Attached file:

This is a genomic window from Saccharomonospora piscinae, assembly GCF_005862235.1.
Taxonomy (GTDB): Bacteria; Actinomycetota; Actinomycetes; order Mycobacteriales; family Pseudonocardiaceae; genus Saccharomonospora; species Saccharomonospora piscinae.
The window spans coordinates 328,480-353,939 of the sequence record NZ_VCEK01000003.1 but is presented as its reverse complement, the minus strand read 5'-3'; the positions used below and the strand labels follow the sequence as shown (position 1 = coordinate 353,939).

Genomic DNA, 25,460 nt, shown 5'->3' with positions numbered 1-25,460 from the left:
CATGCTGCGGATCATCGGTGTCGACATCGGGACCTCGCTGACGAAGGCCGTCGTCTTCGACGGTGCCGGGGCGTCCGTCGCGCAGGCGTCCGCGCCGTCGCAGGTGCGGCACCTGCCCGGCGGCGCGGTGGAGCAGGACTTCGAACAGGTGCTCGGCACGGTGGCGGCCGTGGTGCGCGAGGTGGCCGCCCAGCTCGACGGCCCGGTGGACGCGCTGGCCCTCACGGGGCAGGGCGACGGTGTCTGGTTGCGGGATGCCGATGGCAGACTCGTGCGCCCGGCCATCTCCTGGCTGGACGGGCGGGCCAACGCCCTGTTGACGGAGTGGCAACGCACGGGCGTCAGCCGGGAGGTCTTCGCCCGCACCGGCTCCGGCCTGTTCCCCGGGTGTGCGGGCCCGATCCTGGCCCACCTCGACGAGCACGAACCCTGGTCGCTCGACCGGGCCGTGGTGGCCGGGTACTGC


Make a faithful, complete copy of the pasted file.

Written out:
This is a genomic window from Saccharomonospora piscinae, assembly GCF_005862235.1.
Taxonomy (GTDB): Bacteria; Actinomycetota; Actinomycetes; order Mycobacteriales; family Pseudonocardiaceae; genus Saccharomonospora; species Saccharomonospora piscinae.
The window spans coordinates 328,480-353,939 of the sequence record NZ_VCEK01000003.1 but is presented as its reverse complement, the minus strand read 5'-3'; the positions used below and the strand labels follow the sequence as shown (position 1 = coordinate 353,939).

Genomic DNA, 25,460 nt, shown 5'->3' with positions numbered 1-25,460 from the left:
CATGCTGCGGATCATCGGTGTCGACATCGGGACCTCGCTGACGAAGGCCGTCGTCTTCGACGGTGCCGGGGCGTCCGTCGCGCAGGCGTCCGCGCCGTCGCAGGTGCGGCACCTGCCCGGCGGCGCGGTGGAGCAGGACTTCGAACAGGTGCTCGGCACGGTGGCGGCCGTGGTGCGCGAGGTGGCCGCCCAGCTCGACGGCCCGGTGGACGCGCTGGCCCTCACGGGGCAGGGCGACGGTGTCTGGTTGCGGGATGCCGATGGCAGACTCGTGCGCCCGGCCATCTCCTGGCTGGACGGGCGGGCCAACGCCCTGTTGACGGAGTGGCAACGCACGGGCGTCAGCCGGGAGGTCTTCGCCCGCACCGGCTCCGGCCTGTTCCCCGGGTGTGCGGGCCCGATCCTGGCCCACCTCGACGAGCACGAACCCTGGTCGCTCGACCGGGCCGTGGTGGCCGGGTACTGC